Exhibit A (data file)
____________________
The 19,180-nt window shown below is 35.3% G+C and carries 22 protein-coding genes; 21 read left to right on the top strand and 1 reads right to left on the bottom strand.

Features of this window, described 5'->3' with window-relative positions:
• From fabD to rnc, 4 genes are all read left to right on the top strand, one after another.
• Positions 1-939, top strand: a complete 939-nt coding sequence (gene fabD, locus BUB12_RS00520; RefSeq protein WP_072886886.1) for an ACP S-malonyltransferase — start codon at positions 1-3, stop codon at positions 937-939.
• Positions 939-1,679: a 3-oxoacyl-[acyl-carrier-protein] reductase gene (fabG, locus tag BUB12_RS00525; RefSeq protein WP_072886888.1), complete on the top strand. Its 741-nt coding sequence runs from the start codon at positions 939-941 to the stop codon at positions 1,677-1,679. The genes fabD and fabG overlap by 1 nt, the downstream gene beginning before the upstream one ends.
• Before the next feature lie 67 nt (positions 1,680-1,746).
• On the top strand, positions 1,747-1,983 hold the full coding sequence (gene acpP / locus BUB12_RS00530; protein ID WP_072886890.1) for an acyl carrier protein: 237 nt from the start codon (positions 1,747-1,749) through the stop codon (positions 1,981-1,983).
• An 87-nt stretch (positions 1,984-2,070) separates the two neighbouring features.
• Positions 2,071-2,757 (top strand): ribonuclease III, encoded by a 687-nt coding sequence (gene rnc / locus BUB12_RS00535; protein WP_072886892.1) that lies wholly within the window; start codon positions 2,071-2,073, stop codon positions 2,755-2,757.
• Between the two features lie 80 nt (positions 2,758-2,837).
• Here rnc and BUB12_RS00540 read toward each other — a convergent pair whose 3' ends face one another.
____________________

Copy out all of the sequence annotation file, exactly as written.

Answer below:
The 19,180-nt window shown below is 35.3% G+C and carries 22 protein-coding genes; 21 read left to right on the top strand and 1 reads right to left on the bottom strand.

Features of this window, described 5'->3' with window-relative positions:
• From fabD to rnc, 4 genes are all read left to right on the top strand, one after another.
• Positions 1-939, top strand: a complete 939-nt coding sequence (gene fabD, locus BUB12_RS00520; RefSeq protein WP_072886886.1) for an ACP S-malonyltransferase — start codon at positions 1-3, stop codon at positions 937-939.
• Positions 939-1,679: a 3-oxoacyl-[acyl-carrier-protein] reductase gene (fabG, locus tag BUB12_RS00525; RefSeq protein WP_072886888.1), complete on the top strand. Its 741-nt coding sequence runs from the start codon at positions 939-941 to the stop codon at positions 1,677-1,679. The genes fabD and fabG overlap by 1 nt, the downstream gene beginning before the upstream one ends.
• Before the next feature lie 67 nt (positions 1,680-1,746).
• On the top strand, positions 1,747-1,983 hold the full coding sequence (gene acpP / locus BUB12_RS00530; protein ID WP_072886890.1) for an acyl carrier protein: 237 nt from the start codon (positions 1,747-1,749) through the stop codon (positions 1,981-1,983).
• An 87-nt stretch (positions 1,984-2,070) separates the two neighbouring features.
• Positions 2,071-2,757 (top strand): ribonuclease III, encoded by a 687-nt coding sequence (gene rnc / locus BUB12_RS00535; protein WP_072886892.1) that lies wholly within the window; start codon positions 2,071-2,073, stop codon positions 2,755-2,757.
• Between the two features lie 80 nt (positions 2,758-2,837).
• Here rnc and BUB12_RS00540 read toward each other — a convergent pair whose 3' ends face one another.